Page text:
Perhaps the only thing more worrisome than the recently passed NDAA provisions for the indefinite military detention of American citizens is the extent and sophistication of the efforts to distort their true meaning in order to lead people to believe that American citizens are excluded. Rep. Justin Amash took a rare bare-knuckled swipe in this most collegial of institutions to say that the NDAA was "carefully crafted to mislead the public."
That's the equivalent of calling some pretty powerful people whom you work with liars, on whose good graces passing your legislation may depend. It's not done in this place unless it is something you feel very strongly about.
The deceptions in the language of the NDAA, intended to allow defenders to argue that the provisions do not apply to American citizens, center around Sections 1021 and 1022. Section 1021 says in substance:
"Congress affirms that the authority of the President to use all necessary and appropriate force ...to detain...A person who was a part of or substantially supported al-Qaeda...or associated forces...including any person who has...directly supported such hostilities in aid of such enemy forces...The disposition of a person...may include...Detention under the law of war...without trial until the end of the hostilities..."
This is how a court must read it when the words are parred down to their true meaning, without inoperative subordinate clauses. You can see the full text below. This is taken straight from the final House-Senate Conference Committee report (HR 1540 Conference), which is the language that was passed by the Senate after being passed by the House, on Dec. 15, Bill of Rights Day in an 86 - 14 vote of the Senate which sent it to the president's desk.
20 SEC. 1021. AFFIRMATION OF AUTHORITY OF THE ARMED
21 FORCES OF THE UNITED STATES TO DETAIN
22 COVERED PERSONS PURSUANT TO THE AU-
23 THORIZATION FOR USE OF MILITARY FORCE.
24 (a) IN GENERAL.--Congress affirms that the author-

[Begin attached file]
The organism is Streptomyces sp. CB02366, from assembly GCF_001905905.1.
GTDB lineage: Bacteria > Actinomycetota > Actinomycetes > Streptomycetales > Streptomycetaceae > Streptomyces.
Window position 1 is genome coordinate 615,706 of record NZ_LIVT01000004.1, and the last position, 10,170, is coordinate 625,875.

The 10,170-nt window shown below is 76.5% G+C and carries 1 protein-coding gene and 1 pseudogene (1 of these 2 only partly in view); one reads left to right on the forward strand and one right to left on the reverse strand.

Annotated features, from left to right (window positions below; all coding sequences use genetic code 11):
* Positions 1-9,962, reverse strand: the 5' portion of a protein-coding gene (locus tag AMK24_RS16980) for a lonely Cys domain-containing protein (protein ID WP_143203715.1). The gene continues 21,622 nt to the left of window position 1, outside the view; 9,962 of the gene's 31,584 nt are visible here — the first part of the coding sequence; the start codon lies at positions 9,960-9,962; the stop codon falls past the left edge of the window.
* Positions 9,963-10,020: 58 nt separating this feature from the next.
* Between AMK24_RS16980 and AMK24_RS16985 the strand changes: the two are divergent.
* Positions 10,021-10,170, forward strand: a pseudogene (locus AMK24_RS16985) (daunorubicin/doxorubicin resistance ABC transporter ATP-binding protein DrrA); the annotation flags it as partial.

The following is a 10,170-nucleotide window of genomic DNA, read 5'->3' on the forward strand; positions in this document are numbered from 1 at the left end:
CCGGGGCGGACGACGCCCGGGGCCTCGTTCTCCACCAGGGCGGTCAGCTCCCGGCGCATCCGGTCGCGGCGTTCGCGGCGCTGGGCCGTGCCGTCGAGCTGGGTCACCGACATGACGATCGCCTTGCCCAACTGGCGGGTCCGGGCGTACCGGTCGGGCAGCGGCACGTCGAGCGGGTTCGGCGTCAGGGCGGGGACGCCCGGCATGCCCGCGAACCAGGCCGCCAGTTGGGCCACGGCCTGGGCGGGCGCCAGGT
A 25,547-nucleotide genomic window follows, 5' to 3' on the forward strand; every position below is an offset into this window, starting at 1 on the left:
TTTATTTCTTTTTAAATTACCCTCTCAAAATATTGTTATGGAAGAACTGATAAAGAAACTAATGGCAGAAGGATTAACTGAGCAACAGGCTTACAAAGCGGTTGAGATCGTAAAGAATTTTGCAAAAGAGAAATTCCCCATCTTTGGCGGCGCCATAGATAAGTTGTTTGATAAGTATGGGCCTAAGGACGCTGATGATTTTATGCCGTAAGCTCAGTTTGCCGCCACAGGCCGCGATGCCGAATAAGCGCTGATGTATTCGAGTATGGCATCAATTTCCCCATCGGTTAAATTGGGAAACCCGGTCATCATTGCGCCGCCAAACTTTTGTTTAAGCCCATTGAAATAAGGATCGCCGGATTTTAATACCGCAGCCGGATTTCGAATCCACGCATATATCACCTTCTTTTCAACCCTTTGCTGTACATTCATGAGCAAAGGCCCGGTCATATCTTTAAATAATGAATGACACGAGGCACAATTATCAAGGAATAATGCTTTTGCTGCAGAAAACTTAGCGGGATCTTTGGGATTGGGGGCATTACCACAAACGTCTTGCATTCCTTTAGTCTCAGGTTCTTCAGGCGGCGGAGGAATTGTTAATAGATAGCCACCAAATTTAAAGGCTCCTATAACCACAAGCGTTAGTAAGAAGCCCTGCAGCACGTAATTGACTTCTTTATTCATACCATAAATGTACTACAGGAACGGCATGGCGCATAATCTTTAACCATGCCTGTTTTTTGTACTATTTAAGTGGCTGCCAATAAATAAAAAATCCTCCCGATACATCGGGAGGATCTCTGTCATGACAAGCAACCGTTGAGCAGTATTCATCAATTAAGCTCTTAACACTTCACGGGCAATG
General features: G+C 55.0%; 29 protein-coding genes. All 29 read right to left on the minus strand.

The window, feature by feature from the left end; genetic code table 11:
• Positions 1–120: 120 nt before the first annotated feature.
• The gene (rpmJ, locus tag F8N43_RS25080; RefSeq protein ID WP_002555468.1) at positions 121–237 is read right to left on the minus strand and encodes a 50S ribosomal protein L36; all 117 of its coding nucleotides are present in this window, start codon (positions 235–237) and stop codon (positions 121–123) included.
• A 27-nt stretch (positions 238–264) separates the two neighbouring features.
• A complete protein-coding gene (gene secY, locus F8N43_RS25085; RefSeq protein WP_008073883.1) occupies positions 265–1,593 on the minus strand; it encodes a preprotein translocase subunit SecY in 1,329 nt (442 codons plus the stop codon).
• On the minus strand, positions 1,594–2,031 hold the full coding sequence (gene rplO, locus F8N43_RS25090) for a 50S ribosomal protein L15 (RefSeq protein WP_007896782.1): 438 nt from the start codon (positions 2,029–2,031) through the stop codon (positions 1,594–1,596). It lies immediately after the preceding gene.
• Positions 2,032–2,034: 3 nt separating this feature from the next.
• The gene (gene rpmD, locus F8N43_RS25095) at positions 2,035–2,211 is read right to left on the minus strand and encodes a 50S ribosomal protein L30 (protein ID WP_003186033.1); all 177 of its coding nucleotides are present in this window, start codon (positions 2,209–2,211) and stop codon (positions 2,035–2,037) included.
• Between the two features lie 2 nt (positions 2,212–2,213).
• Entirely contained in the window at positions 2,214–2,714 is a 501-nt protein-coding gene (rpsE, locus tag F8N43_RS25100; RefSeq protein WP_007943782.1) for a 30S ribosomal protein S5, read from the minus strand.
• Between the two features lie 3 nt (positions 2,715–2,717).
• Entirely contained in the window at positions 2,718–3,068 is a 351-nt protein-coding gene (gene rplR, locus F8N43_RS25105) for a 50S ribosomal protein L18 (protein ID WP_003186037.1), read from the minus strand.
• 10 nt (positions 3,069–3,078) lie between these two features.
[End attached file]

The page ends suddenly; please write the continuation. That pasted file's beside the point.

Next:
25 ity of the President to use all necessary and appropriate
1 force pursuant to the Authorization for Use of Military
2 Force (Public Law 107--40; 50 U.S.C. 1541 note) includes
3 the authority for the Armed Forces of the United States
4 to detain covered persons (as defined in subsection (b))
5 pending disposition under the law of war.
6 (b) COVERED PERSONS.--A covered person under
7 this section is any person as follows:
8 (1) A person who planned, authorized, com-
9 mitted, or aided the terrorist attacks that occurred
10 on September 11, 2001, or harbored those respon-
11 sible for those attacks.
12 (2) A person who was a part of or substantially
13 supported al-Qaeda, the Taliban, or associated forces
14 that are engaged in hostilities against the United
15 States or its coalition partners, including any person
16 who has committed a belligerent act or has directly
17 supported such hostilities in aid of such enemy
19 (c) DISPOSITION UNDER LAW OF WAR.--The dis-
20 position of a person under the law of war as described
21 in subsection (a) may include the following:
22 (1) Detention under the law of war without
23 trial until the end of the hostilities authorized by the
24 Authorization for Use of Military Force.
Rep. Tom McClintock opposed the bill on the House floor saying it:
specifically affirms that the President has the authority to deny due process to any American it charges with "substantially supporting al Qaeda, the Taliban or any "associated forces'" -- whatever that means.
Would "substantial support" of an "associated force," mean linking a web-site to a web-site that links to a web-site affiliated with al-Qaeda? We don't know.
"Substantial support" of an "associated force" may imply citizens engaged in innocuous, First Amendment activities. Direct support of such hostilities in aid of enemy forces may be construed as free speech opposition to U.S. government policies, aid to civilians, or acts of civil disobedience.
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Ralph Lopez majored in Economics and Political Science at Yale University. He writes for Truth Out, Alternet, Consortium News, Op-Ed News, and other Internet media. He reported from Afghanistan in 2009 and produced a short documentary film on the (more...)
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